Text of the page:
Ear­lier Wed­nes­day, Tal­is­man said it recorded net in­come of US$367 mil­lion, or 37 cents per share, dur­ing the last three months of 2012, the first full quar­ter un­der Kvisle's lead­er­ship.

That's a re­ver­sal of the $117 mil­lion, or 11 cents per share, it lost in the same quar­ter of 2011.

The im­prove­ment was mainly due to $862 mil­lion in gains from as­set sales. Dur­ing the quar­ter, Tal­is­man com­pleted a $1.5-bil­lion joint-ven­ture with Sinopec that gives the Chi­nese com­pany a 49 per cent stake in its North Sea op­er­a­tions.

With­out those one-time items, Tal­is­man would have posted a $107-mil­lion loss from op­er­a­tions, or 10 cents per share, com­pared with a $114-mil­lion profit from op­er­a­tions or 11 cents per share in the year-ear­lier pe­riod.

Rev­enue was down sub­stan­tially as well, drop­ping to $1.6 bil­lion in the quar­ter from $2.1 bil­lion a year ear­lier.

An­a­lysts had been look­ing for US$1.9 bil­lion in rev­enue and an op­er­at­ing profit of $148 mil­lion, or 10 cents per share, ac­cord­ing to es­ti­mates com­piled by Thom­son Reuters.

Tal­is­man shares closed up two per cent to $12.82 on the Toronto Stock Ex­change.

Lanny Pendill, an an­a­lyst at Ed­ward Jones, said he was sur­prised by the stock jump.

"I guess peo­ple are pleased that the (joint ven­ture) with Sinopec was fi­nally com­pleted, be­cause the quar­ter was a lousy quar­ter as a whole," he said.

An 11 per cent drop in pro­duc­tion does not bode well for a com­pany look­ing to get its op­er­a­tions back on track, he said. Higher op­er­at­ing costs and de­pre­ci­a­tion charges were also un­pleas­ant sur­prises.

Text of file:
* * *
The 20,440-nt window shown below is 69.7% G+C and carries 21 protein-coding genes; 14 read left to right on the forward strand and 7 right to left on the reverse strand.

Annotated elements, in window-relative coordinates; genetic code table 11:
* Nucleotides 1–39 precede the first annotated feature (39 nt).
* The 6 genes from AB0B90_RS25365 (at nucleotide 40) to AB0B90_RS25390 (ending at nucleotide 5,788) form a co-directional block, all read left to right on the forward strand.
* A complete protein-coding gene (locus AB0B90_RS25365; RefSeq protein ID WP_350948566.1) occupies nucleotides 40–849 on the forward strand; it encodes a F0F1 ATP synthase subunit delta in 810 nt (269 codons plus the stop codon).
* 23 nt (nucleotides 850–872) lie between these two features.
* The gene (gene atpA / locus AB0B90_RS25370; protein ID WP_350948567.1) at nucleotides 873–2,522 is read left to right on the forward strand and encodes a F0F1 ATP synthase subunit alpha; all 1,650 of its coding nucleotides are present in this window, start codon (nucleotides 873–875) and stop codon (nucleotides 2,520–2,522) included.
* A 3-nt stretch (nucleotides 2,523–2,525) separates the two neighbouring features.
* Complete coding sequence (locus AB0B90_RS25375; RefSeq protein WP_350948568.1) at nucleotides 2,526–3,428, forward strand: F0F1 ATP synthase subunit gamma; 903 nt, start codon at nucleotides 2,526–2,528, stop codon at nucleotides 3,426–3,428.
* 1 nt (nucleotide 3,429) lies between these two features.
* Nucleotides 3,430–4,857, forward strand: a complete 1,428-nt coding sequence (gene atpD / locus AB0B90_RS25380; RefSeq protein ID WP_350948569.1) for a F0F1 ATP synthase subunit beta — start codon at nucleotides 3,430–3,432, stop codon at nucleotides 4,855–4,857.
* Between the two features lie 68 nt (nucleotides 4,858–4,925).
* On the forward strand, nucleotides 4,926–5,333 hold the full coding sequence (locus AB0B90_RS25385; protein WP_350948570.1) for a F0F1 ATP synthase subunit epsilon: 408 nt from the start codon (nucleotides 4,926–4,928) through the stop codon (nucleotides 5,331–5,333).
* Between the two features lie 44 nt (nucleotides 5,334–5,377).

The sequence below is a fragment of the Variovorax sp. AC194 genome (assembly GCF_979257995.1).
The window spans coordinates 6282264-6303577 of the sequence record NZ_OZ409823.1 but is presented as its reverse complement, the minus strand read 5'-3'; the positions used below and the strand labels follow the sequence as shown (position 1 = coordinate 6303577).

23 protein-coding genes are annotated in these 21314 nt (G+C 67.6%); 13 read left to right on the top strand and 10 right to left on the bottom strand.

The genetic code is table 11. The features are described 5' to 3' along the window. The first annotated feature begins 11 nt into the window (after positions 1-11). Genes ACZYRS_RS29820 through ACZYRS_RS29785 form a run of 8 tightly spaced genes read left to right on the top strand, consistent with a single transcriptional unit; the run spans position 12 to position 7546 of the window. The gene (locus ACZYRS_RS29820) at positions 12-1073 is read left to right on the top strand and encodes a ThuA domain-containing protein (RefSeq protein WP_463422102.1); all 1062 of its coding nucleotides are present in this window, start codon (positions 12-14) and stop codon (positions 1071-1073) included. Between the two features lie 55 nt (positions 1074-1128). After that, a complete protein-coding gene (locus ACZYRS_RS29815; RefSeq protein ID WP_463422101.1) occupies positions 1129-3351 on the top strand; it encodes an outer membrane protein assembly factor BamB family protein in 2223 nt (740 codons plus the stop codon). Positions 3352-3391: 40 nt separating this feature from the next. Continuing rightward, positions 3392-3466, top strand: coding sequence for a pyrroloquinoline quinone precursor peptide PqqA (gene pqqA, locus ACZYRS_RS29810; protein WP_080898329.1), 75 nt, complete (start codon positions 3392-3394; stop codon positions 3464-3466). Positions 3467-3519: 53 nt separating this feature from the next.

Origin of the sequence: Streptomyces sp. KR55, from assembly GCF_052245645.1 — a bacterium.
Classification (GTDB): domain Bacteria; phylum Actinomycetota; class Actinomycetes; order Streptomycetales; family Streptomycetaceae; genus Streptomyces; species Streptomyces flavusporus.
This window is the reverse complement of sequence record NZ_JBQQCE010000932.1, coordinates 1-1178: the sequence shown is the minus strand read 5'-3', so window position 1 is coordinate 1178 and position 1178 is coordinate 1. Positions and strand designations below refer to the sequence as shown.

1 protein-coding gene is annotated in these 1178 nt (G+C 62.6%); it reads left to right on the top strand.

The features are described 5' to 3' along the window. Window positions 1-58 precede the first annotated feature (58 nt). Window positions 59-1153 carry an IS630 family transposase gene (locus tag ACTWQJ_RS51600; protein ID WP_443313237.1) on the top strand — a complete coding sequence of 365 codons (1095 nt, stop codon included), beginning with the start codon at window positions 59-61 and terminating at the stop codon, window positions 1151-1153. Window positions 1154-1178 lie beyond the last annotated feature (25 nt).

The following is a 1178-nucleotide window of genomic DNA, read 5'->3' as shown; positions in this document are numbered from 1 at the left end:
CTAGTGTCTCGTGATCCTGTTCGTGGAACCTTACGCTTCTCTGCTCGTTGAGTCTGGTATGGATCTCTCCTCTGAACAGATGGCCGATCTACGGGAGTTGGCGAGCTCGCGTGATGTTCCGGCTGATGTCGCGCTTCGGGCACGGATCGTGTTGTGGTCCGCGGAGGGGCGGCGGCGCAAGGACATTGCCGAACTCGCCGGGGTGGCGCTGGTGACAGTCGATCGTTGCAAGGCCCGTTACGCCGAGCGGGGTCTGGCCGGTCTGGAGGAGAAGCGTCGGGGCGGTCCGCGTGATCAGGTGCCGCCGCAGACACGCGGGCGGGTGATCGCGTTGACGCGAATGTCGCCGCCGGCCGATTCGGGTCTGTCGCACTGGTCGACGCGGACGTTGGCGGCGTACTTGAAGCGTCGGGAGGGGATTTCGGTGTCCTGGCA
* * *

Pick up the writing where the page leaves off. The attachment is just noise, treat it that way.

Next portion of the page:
The clos­ing of the Sinopec joint ven­ture was one bright spot.

"If you think about it, the North Sea has kind of been the com­pany's prob­lem child. It's what's caused most of the pro­duc­tion volatil­ity," said Pendill.

Less­en­ing Tal­is­man's ex­po­sure to this re­gion is a good thing, while at the same time Sinopec's in­vest­ment may help im­prove re­li­a­bil­ity and sta­bi­lize pro­duc­tion rates.

"You've ba­si­cally taken the weak­est part of their busi­ness and put it in a po­si­tion to where, hopefully, it can get health­ier and at least quit be­ing the Achilles heel," said Pendill.

Kvisle, the re­tired CEO of pipe­line gi­ant Tran­sCanada Corp., took the helm of the trou­bled in­ter­na­tional oil and gas pro­ducer in Septem­ber.

A month later, com­pany an­nounced four strate­gic pri­or­i­ties: re­duc­ing in­vest­ment to live within cash flow, in­vest­ing in a smaller num­ber of highvalue projects, build­ing a com­pet­i­tive po­si­tion in all core re­gions and im­prov­ing op­er­a­tions.

Tal­is­man has set a 2013 cap­i­tal bud­get of about $3 bil­lion, a 25 per cent drop from 2012.

At an in­vestor con­fer­ence last month, Tal­is­man said it was aim­ing to cut gen­eral and ad­min­is­tra­tive costs by 20 per cent over the year. Some jobs will be cut through­out the year as Tal­is­man ex­its or re­duces its pres­ence in cer­tain re­gions and re­tir­ing em­ploy­ees are not re­placed.

The com­pany will also take a hard look at travel, real es­tate and other costs.

This WesternZa­gros Re­sources Ltd. handout photo taken in 2009 shows drilling ex­plo­ration ac­tiv­i­ties in Kur­dis­tan.